ANCHORAGE — Winter is off to a late start in parts of the nation’s largest — and usually coldest — state.
Months of higher-than-normal temperatures in areas of rural Alaska have opened dangerous gaps in frozen rivers that residents use to travel from village to village and to hunting grounds since there are no roads.
One troublesome ice highway is the half-mile-wide Kuskokwim River, where a man died New Year’s Eve after he and five family members — traveling on a snowmobile and sled — fell into a gaping hole. The others survived.
Search and rescue teams in the southwest Alaska commercial hub of Bethel have been marking holes on the Kuskokwim, but there were so many, they ran out of the $300-a-roll reflective tape. While they wait for more supplies to be shipped, residents in villages along the river and its tributaries have been marking the openings with tree branches.
It’s a role switch of sorts with much of the lower 48, where dangerously cold temperatures have been blamed for dozens of deaths.
The unseasonable warmth in parts of Alaska is a factor in making last month the warmest December on record for the entire state, experts say. The statewide average temperature for the month was 19.4 degrees, far higher than the historical average of 3.7 degrees, according to Rick Thoman, climatologist for the National Weather Service’s Alaska region.
Open water also marks a 22-mile stretch of the Kuskokwim that’s part of Alaska’s famous Iditarod Trail Sled Dog Race, prompting concerns among organizers about the route between two rural communities. The race starts in March.
“I don’t think right now — today — that we could run the Iditarod between Nikolai and McGrath on the normal river trail,” race marshal Mark Nordman said. “But we have a secondary route.”
To the south, the soggy trails complicated travel for many recently wanting to visit relatives and friends in other villages to celebrate Slaviq — a hybrid Russian Orthodox Christmas and Alaska Native spiritual tradition that developed generations ago in parts of the state from deeply rooted ties with Russians, including missionaries.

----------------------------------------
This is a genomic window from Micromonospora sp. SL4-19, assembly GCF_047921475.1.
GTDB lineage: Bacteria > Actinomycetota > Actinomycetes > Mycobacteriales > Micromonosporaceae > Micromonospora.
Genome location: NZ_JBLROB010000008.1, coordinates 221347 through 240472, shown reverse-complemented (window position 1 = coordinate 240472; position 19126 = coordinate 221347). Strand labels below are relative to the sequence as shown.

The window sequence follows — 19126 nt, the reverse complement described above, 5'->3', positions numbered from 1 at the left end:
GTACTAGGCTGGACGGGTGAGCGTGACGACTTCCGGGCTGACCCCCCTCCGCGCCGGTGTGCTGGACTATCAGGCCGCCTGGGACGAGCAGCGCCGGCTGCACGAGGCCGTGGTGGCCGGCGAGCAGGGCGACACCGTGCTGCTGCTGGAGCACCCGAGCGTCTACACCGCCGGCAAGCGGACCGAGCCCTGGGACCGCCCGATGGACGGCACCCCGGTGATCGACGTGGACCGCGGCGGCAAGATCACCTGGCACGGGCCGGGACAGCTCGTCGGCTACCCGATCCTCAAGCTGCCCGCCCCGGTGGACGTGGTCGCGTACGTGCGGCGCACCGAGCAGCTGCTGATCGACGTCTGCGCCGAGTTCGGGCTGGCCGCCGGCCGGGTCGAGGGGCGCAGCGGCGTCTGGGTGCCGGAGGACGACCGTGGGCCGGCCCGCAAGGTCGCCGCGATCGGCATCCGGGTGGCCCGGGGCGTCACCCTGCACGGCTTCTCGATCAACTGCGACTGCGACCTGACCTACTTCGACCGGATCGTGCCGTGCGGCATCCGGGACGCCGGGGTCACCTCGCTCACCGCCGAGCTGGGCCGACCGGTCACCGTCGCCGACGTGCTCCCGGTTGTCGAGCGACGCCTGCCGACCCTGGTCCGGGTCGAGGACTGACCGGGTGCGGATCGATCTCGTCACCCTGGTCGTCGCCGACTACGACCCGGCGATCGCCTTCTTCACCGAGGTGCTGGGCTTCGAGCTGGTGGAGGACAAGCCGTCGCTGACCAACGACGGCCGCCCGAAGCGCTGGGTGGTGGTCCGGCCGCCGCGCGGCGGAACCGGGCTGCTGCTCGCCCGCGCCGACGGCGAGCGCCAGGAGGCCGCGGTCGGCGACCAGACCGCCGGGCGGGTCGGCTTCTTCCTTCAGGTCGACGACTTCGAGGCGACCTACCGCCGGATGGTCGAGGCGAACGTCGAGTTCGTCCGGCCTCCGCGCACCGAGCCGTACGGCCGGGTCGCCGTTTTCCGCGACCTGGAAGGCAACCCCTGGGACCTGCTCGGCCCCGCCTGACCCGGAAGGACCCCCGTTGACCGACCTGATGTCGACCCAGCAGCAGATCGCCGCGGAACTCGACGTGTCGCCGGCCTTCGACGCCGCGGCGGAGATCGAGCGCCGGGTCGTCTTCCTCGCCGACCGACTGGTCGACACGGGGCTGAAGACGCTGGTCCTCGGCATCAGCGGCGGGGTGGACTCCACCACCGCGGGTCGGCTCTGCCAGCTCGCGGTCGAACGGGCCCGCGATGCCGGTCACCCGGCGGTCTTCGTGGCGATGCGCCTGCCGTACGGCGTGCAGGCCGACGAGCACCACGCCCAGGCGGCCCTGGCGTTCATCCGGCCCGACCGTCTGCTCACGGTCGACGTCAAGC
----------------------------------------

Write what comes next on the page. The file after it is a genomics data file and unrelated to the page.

The splotchy ice highways also are creating challenges in reaching traditional hunting grounds. Most area residents rely on a subsistence lifestyle and normally would be out looking for caribou, beaver and otter this time of year to supplement their cache of salmon and moose meat.
But some hunters are waiting for better conditions, said Boris Epchook, who has lived most of his 54 years in the Yup’ik Eskimo village of Kwethluk, east of Bethel. He added glassy ice has replaced snow in places, which is hard on snowmobiles and four-wheelers.
Epchook said he has seen dramatic environmental changes in the past two decades, but never to this degree.
“These are a lot more holes on the river (than) I’ve seen and heard of over the years,” he said. “The weather patterns have definitely changed this year.”
Weather Service data bears that out. Bethel, representative of the region, had the warmest fall and early winter on record. The average temperature for the period between Oct. 1 and the first week of January was 28.6 degrees, far above the 30-year average of 18.3 degrees, according to Thoman.
“That would be 10.3 degrees warmer than normal,” he said. “That’s really quite remarkable.”
The sustained warmth speaks to the continuing effects of climate change, which have escalated in a region many consider a harbinger of global warming. Erosion and flooding are nothing new for many remote Alaska communities, which are increasingly vulnerable to melting permafrost and shorter periods of coastal ice that historically protected them from powerful storms.
Farther north, warm weather slowed the formation of sea ice above the Arctic Circle, including the Chukchi Sea, which didn’t freeze over until Dec. 31, Thoman said.
“This is part of this ongoing arctic amplification, where things are changing much more rapidly in high latitude than farther south,” he said. “And sea ice, of course, is a real poster child for this.”
As in the Bethel area, the changes are disrupting life and hunting patterns in northern communities such as Point Hope, an Inupiat whaling village built on a triangular spit surrounded by the Chukchi, Arctic Ocean and a large inlet.
Lifelong Point Hope resident and former Mayor Steve Oomittuk said the changes have been significant over the past decade, most dramatically in the last five years. The sea ice used as platforms by prey animals like walrus and seals is slower to form, making it more dangerous for hunters to venture out, Oomittuk said.
The warming also affects ancient traditions. For example, people bring out fermented bowhead-whale tails to feast and celebrate the first forming of slushy ice along the coast.
It’s a tradition historically observed in late September or early October in the community of 700. But the past couple of years, the whale tails have come out much later — in November. This season, they stayed in villagers’ ice cellars until three days before Thanksgiving, Oomittuk said.
Residents worry about all the changes.
“The cold, the ice, the animals is everything to us,” Oomittuk said. “We’ve always lived in the cold.”
The state is shifting to a cooler trend this week.